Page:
StatsCan: 20 per cent of teenagers not pursuing education - Macleans.ca
 

StatsCan: 20 per cent of teenagers not pursuing education

Number of Canadian teenagers not in school 5 per cent higher than world average


 

As youth across the country head back to school today, a report by the Canadian Education Statistics Council and Statistics Canada suggests one in five Canadian teenagers were not pursuing a formal education in 2008. According to the report, about 20 per cent of teens between 15 and 19 years old were not attending school. Percentages varied from province to province, and estimates for rates in the territories ranged from 25 to 34 per cent. The percentage of Canadian teens not in school was higher than the world average of 15 per cent, recorded by the Organization for Economic Co-operation and Development, a group made up of 31 countries. The report also confirmed that employment and earnings prospects “increase strongly” with higher education: in 2008, the employment rate for Canadians aged 25 to 64 who had not completed high school was 58 per cent, compared to 83 per cent of college and university graduates.

Vancouver Sun


 
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StatsCan: 20 per cent of teenagers not pursuing education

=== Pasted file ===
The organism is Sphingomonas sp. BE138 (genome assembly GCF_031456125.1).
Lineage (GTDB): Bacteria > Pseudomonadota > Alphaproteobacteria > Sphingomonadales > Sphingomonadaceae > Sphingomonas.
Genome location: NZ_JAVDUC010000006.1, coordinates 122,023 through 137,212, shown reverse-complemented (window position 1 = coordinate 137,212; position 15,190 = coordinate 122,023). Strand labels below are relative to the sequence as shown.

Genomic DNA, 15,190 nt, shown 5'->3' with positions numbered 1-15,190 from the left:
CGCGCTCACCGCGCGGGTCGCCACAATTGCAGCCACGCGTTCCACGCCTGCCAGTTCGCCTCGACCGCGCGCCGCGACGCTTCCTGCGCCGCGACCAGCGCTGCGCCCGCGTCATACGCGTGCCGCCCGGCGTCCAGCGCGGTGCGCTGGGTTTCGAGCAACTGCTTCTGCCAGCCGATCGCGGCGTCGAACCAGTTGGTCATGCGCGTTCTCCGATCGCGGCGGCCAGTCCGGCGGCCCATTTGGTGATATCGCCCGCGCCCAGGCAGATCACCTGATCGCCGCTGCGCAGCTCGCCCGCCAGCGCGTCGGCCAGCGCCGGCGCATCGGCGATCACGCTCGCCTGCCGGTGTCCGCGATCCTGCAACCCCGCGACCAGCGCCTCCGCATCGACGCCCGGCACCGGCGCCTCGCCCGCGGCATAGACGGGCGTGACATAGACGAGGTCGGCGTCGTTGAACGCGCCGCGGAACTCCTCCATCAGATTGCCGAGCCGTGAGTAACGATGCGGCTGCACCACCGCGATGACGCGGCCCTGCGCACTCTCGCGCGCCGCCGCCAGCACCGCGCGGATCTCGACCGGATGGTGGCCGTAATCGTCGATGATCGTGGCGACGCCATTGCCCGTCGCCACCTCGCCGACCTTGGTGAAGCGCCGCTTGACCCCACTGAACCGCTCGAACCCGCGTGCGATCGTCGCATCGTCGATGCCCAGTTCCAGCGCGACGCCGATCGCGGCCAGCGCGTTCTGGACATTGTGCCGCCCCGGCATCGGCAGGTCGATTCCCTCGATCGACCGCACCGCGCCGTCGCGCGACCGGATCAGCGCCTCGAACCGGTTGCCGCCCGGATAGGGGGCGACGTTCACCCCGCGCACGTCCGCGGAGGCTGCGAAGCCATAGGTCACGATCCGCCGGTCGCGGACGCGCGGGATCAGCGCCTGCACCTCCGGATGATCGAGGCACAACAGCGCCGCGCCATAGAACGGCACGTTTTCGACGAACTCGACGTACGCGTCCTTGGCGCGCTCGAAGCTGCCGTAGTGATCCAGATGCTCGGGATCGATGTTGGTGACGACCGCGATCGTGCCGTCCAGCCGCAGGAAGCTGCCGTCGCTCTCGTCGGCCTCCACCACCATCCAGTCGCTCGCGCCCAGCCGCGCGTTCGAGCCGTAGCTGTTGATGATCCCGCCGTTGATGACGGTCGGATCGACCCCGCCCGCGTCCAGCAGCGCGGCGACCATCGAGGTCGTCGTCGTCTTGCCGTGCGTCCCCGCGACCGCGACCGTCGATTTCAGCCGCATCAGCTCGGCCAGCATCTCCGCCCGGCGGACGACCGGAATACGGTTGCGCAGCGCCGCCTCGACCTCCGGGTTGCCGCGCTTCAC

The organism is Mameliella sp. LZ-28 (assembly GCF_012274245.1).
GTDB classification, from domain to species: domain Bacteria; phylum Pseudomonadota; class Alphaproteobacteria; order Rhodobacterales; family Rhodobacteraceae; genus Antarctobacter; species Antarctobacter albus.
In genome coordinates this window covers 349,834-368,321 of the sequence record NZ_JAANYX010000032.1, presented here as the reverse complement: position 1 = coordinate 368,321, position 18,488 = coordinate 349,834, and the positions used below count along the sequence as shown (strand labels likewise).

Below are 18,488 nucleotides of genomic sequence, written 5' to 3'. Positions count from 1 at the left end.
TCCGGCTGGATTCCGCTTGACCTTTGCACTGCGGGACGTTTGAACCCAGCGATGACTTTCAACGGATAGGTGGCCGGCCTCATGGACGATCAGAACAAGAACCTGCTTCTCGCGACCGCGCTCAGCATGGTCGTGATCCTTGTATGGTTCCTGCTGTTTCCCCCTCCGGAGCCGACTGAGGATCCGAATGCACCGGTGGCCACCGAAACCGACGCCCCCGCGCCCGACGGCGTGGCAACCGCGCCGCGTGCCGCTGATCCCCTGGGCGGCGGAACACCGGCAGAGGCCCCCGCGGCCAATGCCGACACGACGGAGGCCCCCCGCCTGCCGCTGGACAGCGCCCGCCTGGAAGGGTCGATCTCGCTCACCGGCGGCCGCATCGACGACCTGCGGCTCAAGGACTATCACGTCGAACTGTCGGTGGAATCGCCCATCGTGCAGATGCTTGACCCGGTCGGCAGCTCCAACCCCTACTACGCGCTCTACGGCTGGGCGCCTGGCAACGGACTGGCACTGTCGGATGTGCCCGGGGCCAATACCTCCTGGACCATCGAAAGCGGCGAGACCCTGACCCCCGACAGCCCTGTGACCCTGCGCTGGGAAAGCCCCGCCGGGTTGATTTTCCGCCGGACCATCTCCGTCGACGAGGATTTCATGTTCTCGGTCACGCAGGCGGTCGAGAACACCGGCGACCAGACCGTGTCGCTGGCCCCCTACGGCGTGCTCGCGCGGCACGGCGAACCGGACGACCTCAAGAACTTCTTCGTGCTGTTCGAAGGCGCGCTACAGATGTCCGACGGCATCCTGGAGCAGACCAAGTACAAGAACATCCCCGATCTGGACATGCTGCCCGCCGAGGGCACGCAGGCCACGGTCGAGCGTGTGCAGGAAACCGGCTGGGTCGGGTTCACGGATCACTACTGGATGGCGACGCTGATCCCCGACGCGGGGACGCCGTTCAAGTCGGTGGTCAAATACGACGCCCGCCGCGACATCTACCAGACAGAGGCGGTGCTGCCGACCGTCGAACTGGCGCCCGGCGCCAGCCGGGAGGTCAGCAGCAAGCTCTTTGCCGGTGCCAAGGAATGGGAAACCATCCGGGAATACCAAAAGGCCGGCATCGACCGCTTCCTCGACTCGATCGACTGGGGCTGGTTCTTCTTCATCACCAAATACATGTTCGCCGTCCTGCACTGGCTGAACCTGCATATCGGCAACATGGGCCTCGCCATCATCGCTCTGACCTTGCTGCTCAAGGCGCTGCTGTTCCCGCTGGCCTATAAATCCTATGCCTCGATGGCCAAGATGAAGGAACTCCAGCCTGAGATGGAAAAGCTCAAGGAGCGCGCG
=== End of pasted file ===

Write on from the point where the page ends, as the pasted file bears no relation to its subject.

1. Or, if we decide to apply a little perspective we might instead say "Canadian dropout rate falling rapidly"*: http://www.statcan.gc.ca/pub/81-004-x/2005004/chr

    % of Canadians with no degree in 1991: ~17%
    % of Canadians with no degree in 2004: ~9.7%

    *The statscan source is looking at the % of 20-24 year olds that are high school graduates, which is different than the % of teenagers in school, since some teenagers complete school at a slightly later age (making % of teenagers in school a vastly less informative statistic).

    • Degree is different from high school diploma.

      Incidentally, here's a link that's a little newer, rather than from 2005: http://www.statcan.gc.ca/pub/81-604-x/2009001/hl-

      If you look at the highlights, it points out what the article noted (fewer kids in high school) but that they tend to be employed.. basically pointing out that if kids can get good paying jobs (such as, say, up in Fort Mac) they'll drop out of school to go do that.

  2. Is this an example of the sort of information that can only be collected using data from the long-form census?

    • No. We know the number of teenagers from the short-form census and the department of education can easily track the number of high school students/graduates. However, the census may be the only way to get accurate data at the local level.